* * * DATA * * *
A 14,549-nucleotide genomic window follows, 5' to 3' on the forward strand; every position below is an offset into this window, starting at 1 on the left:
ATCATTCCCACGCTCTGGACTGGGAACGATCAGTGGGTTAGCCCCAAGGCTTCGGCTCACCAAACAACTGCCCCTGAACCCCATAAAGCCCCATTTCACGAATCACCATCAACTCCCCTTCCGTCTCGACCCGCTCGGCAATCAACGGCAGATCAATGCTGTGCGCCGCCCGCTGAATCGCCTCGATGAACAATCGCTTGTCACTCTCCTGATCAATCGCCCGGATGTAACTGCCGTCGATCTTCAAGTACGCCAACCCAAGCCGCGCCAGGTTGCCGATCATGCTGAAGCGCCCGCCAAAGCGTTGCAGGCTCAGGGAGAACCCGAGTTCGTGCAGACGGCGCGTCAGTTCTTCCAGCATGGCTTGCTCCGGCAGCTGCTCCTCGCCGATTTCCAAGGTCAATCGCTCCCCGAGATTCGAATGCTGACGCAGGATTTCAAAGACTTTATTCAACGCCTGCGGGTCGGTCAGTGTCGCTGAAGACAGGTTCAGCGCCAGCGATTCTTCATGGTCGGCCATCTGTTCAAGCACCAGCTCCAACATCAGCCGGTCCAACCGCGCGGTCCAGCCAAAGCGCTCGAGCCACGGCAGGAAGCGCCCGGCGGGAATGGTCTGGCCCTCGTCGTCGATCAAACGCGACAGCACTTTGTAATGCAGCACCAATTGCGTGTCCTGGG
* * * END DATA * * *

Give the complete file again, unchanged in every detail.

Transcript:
A 14,549-nucleotide genomic window follows, 5' to 3' on the forward strand; every position below is an offset into this window, starting at 1 on the left:
ATCATTCCCACGCTCTGGACTGGGAACGATCAGTGGGTTAGCCCCAAGGCTTCGGCTCACCAAACAACTGCCCCTGAACCCCATAAAGCCCCATTTCACGAATCACCATCAACTCCCCTTCCGTCTCGACCCGCTCGGCAATCAACGGCAGATCAATGCTGTGCGCCGCCCGCTGAATCGCCTCGATGAACAATCGCTTGTCACTCTCCTGATCAATCGCCCGGATGTAACTGCCGTCGATCTTCAAGTACGCCAACCCAAGCCGCGCCAGGTTGCCGATCATGCTGAAGCGCCCGCCAAAGCGTTGCAGGCTCAGGGAGAACCCGAGTTCGTGCAGACGGCGCGTCAGTTCTTCCAGCATGGCTTGCTCCGGCAGCTGCTCCTCGCCGATTTCCAAGGTCAATCGCTCCCCGAGATTCGAATGCTGACGCAGGATTTCAAAGACTTTATTCAACGCCTGCGGGTCGGTCAGTGTCGCTGAAGACAGGTTCAGCGCCAGCGATTCTTCATGGTCGGCCATCTGTTCAAGCACCAGCTCCAACATCAGCCGGTCCAACCGCGCGGTCCAGCCAAAGCGCTCGAGCCACGGCAGGAAGCGCCCGGCGGGAATGGTCTGGCCCTCGTCGTCGATCAAACGCGACAGCACTTTGTAATGCAGCACCAATTGCGTGTCCTGGG